Find Another Essay On The Response to Stress and the Effect of stress on the Immune System

America´s Hostile Response to the Vietnam War and Post-Traumatic Stress Disorder

1910 words - 8 pages his review is have not been made. Another limitation is that both the review and the book are written about 25 years after the end of the Vietnam War, and they also cover information on the Civil War, which occurred even earlier that that. Analysis So, did America’s generally hostile response to the Vietnam War or battle experiences of the Vietnam War contribute the most to the high number of Post-Traumatic Stress Disorder victims? Both the

The Effect of Prenatal Stress on Sexual Behavior of Male Rats

1263 words - 6 pages . Frye and Orecki (2002) found that prenatal stress resulted in increased behavioral inhibition of the female rats in mating situations. This study, and the study by Frye and Orecki (2002), both examine the affect of prenatal stress on rats. Each study investigates the sexual behavior of rats that were prenatally stressed, in comparison to rats that were not prenatally stressed. Frye and Orecki (2002) focused on the affect on female rats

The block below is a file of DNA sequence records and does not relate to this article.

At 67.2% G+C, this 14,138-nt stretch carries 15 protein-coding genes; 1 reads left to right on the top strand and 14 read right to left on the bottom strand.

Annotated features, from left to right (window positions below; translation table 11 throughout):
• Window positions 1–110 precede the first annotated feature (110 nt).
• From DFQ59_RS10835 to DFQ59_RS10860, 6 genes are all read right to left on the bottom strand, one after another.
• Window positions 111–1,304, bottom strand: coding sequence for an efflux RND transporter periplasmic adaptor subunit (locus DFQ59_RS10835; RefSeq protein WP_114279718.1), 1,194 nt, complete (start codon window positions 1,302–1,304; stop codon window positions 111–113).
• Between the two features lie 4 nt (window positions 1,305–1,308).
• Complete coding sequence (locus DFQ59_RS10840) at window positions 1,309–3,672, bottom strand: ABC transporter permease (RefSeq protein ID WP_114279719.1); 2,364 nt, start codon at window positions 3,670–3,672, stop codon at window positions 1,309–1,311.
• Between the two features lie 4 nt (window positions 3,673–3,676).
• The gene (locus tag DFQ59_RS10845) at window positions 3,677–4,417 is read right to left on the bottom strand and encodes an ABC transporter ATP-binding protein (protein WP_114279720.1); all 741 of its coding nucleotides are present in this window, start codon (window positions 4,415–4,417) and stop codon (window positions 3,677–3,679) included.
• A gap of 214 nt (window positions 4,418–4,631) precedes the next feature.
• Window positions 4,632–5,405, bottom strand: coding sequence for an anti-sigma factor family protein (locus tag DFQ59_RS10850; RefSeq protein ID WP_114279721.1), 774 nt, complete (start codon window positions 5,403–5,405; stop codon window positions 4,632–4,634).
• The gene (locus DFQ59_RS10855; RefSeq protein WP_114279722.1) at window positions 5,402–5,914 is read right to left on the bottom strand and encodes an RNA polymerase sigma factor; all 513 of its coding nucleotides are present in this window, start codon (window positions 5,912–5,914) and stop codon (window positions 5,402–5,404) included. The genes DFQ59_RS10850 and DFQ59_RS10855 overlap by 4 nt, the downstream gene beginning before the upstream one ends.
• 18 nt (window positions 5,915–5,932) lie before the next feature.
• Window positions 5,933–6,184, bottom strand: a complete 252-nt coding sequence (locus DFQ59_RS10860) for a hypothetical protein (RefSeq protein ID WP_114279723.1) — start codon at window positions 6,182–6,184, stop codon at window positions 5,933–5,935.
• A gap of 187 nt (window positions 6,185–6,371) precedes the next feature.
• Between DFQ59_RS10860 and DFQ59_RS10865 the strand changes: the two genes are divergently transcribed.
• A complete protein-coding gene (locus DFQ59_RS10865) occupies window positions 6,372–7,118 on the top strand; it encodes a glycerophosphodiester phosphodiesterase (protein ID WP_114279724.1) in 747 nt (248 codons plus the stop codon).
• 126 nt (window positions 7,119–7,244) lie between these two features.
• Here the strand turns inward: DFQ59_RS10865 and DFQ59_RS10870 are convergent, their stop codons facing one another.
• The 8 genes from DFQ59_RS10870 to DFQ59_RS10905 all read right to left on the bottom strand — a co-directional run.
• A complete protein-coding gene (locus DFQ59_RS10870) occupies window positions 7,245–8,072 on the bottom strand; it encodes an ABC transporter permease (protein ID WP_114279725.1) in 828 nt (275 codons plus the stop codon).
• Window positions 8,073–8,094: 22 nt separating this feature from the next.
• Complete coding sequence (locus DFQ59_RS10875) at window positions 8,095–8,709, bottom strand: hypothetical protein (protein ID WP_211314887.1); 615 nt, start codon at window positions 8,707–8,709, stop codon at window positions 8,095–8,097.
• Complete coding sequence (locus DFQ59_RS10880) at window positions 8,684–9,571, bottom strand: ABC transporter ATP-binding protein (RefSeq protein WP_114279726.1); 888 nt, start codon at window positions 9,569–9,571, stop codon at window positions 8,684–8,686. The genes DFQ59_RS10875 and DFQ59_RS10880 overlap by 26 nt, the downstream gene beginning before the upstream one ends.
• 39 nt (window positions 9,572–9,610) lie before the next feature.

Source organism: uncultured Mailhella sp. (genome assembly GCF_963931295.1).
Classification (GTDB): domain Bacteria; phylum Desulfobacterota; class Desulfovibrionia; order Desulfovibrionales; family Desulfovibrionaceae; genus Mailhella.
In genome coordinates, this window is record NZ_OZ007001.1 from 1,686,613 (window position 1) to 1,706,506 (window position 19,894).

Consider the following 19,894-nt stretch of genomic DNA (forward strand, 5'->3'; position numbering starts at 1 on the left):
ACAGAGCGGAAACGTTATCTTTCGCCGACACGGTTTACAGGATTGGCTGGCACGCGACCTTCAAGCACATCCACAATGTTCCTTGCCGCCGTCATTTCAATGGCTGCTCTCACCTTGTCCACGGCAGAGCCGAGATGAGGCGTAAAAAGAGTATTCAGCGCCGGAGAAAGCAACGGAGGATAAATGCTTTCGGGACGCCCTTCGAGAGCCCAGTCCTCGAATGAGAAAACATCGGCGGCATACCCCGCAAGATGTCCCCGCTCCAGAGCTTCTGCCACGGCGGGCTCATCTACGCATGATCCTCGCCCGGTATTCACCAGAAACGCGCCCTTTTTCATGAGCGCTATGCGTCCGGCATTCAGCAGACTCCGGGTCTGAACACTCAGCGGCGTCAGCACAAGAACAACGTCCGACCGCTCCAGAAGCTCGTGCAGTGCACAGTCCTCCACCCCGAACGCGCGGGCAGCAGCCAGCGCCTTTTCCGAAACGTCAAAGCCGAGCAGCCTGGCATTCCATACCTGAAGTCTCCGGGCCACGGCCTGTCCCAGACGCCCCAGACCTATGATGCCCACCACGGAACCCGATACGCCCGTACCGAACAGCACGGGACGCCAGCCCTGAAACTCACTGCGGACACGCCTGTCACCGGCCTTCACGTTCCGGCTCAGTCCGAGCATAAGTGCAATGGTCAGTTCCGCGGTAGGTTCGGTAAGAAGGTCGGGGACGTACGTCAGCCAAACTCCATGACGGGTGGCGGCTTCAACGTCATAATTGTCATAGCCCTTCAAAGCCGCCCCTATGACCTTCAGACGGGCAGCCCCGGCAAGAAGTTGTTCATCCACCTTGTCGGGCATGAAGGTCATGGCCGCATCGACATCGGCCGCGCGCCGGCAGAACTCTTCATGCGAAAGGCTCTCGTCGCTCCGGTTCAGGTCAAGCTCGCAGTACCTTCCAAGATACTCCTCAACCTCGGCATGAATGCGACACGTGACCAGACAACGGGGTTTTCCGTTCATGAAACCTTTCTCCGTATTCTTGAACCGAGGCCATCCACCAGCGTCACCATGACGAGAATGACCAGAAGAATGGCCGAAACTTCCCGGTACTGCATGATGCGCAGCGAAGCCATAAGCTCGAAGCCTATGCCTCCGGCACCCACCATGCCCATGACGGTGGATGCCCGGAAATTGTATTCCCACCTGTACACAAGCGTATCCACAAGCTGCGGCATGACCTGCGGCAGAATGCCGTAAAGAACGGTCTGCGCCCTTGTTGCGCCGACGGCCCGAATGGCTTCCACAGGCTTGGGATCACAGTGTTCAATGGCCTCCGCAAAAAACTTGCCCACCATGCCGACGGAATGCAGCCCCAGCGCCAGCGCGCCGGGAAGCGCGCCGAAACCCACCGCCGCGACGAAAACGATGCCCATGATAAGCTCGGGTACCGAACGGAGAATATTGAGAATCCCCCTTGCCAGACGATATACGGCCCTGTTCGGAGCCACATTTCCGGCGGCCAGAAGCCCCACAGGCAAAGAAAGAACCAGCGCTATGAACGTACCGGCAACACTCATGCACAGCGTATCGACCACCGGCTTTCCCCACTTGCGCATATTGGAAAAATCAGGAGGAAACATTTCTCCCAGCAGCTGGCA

the effect of post traumatic stress disorder in adolescents

859 words - 4 pages their well-being. Sometimes the disorder is caused by genetics and women are also more likely to suffer from Post Traumatic Stress Disorder. Two years ago, my older sister wrecked her car while she was turning on the defrost in her car, the next thing she knew, she was rotating through the air and landing into the woods. When the emergency crews reached her and helped her out of her car they asked her if she needed to go to the hospital, but she

The body’s natural response to stress with particular attention to PTSD and the appropriate physiological and psychological treatments

1334 words - 6 pages instances of hyperarousal and avoidance. This demonstrates that those who use repressive coping techniques are less likely to develop PTSD, dealing with the stress of upsetting events efficiently. However Suls and Fletcher (1985, p477) found that although repression was beneficial in the short term, it would lead to lasting effects on an individual’s health. They found that avoiding the issue would lead to “disregulation over the long- term

Effect of Stress on Decision Making

3176 words - 13 pages (1996) cited in Flin (2004, pg 42) argues that some of those changes in strategy in response to stress are in fact adaptive. They reduce and select the information being attended to and processed, in response to high time pressure and reduced cognitive capacity. Acute stress is likely to have a particularly detrimental effect on decision in the use of analytical and creative strategies. These require extensive cognitive effort, especially Working